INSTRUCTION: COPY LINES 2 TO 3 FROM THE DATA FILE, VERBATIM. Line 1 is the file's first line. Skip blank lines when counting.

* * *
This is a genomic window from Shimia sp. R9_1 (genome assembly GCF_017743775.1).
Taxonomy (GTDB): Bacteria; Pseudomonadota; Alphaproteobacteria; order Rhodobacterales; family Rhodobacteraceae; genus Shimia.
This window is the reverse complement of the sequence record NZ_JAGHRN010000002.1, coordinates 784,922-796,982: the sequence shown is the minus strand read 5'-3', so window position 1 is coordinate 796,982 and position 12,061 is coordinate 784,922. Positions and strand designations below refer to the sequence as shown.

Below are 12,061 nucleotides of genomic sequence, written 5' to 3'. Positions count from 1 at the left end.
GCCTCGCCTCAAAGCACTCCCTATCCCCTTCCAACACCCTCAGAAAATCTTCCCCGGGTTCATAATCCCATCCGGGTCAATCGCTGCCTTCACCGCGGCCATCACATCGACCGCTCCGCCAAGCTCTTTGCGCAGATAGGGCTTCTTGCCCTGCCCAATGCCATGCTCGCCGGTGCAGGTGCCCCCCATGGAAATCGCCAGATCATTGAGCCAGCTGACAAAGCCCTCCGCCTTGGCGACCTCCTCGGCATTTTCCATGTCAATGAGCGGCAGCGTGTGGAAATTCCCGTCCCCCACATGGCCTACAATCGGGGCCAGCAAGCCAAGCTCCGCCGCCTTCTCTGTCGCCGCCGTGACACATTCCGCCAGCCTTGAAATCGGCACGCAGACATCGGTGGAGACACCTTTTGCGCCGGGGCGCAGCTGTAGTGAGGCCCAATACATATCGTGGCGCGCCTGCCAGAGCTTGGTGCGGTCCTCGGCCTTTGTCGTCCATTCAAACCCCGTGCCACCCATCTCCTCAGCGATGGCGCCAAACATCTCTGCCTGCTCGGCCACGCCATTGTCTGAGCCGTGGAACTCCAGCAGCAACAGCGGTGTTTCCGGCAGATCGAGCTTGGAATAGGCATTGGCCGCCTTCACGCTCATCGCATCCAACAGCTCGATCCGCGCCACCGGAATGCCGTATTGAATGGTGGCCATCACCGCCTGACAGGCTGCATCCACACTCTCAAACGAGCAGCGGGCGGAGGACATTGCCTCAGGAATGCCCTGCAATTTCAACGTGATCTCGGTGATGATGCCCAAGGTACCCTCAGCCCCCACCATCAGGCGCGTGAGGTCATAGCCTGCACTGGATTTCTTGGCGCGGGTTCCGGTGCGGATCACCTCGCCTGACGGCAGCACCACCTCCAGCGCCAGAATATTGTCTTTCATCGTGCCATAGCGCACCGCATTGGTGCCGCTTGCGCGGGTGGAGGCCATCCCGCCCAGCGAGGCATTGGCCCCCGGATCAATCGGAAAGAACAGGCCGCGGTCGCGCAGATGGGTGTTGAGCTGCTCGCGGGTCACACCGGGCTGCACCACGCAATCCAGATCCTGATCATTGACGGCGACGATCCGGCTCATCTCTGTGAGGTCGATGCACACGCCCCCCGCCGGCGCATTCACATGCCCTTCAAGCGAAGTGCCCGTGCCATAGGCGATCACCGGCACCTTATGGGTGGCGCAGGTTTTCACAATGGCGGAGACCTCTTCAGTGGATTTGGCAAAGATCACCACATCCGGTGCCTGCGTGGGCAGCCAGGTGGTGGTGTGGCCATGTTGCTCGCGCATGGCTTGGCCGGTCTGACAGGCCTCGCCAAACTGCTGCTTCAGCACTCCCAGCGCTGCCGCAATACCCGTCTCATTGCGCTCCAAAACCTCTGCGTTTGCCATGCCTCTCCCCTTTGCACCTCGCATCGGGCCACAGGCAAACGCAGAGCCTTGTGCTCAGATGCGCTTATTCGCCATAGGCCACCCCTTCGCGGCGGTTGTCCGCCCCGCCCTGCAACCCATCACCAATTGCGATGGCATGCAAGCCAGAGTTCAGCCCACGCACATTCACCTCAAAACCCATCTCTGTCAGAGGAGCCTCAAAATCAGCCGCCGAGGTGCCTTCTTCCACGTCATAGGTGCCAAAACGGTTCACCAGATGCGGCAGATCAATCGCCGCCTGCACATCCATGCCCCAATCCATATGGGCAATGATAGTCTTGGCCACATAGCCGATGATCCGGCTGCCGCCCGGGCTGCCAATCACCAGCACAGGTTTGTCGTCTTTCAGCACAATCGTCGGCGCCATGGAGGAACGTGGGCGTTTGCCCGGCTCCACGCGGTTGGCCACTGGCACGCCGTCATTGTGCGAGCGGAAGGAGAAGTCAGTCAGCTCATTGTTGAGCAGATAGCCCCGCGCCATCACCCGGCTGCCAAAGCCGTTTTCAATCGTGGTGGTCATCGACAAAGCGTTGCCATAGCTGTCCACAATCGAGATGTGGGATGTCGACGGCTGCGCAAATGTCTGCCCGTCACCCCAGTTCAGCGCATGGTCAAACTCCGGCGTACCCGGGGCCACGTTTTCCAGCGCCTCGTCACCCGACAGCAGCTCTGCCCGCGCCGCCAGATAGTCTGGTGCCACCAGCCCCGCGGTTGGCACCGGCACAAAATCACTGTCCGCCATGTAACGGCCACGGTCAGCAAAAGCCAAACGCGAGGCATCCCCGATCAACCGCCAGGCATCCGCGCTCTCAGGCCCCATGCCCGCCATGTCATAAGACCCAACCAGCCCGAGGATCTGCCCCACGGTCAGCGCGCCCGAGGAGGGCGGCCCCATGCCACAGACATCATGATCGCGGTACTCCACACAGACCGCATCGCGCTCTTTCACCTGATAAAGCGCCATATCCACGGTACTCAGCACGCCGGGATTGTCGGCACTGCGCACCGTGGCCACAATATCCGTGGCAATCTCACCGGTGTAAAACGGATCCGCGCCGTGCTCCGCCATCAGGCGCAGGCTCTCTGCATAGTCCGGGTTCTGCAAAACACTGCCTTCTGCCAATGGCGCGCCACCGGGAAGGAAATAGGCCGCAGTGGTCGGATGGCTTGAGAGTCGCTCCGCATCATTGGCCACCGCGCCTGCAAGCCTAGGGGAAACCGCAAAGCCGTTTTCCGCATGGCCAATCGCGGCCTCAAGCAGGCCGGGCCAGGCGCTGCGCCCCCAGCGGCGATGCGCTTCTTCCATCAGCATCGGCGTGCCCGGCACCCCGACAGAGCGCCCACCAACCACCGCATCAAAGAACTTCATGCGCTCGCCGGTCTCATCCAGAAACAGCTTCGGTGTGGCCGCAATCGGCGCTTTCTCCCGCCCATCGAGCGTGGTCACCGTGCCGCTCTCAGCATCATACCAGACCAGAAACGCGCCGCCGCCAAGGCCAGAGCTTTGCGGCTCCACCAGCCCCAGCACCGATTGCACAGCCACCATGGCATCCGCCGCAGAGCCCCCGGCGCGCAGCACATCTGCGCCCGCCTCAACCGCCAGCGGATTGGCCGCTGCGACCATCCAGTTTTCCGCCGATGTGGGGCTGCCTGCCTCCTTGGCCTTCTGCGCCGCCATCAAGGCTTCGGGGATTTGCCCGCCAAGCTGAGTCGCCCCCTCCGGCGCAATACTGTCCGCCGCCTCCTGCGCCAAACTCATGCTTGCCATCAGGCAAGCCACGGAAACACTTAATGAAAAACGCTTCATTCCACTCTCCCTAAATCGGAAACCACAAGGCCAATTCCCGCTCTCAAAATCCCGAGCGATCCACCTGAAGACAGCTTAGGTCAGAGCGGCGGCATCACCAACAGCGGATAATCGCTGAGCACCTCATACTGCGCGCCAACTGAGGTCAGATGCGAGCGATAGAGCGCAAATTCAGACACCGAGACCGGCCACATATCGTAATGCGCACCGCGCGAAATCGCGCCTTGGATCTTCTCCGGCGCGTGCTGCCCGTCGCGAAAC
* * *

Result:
Taxonomy (GTDB): Bacteria; Pseudomonadota; Alphaproteobacteria; order Rhodobacterales; family Rhodobacteraceae; genus Shimia.
This window is the reverse complement of the sequence record NZ_JAGHRN010000002.1, coordinates 784,922-796,982: the sequence shown is the minus strand read 5'-3', so window position 1 is coordinate 796,982 and position 12,061 is coordinate 784,922. Positions and strand designations below refer to the sequence as shown.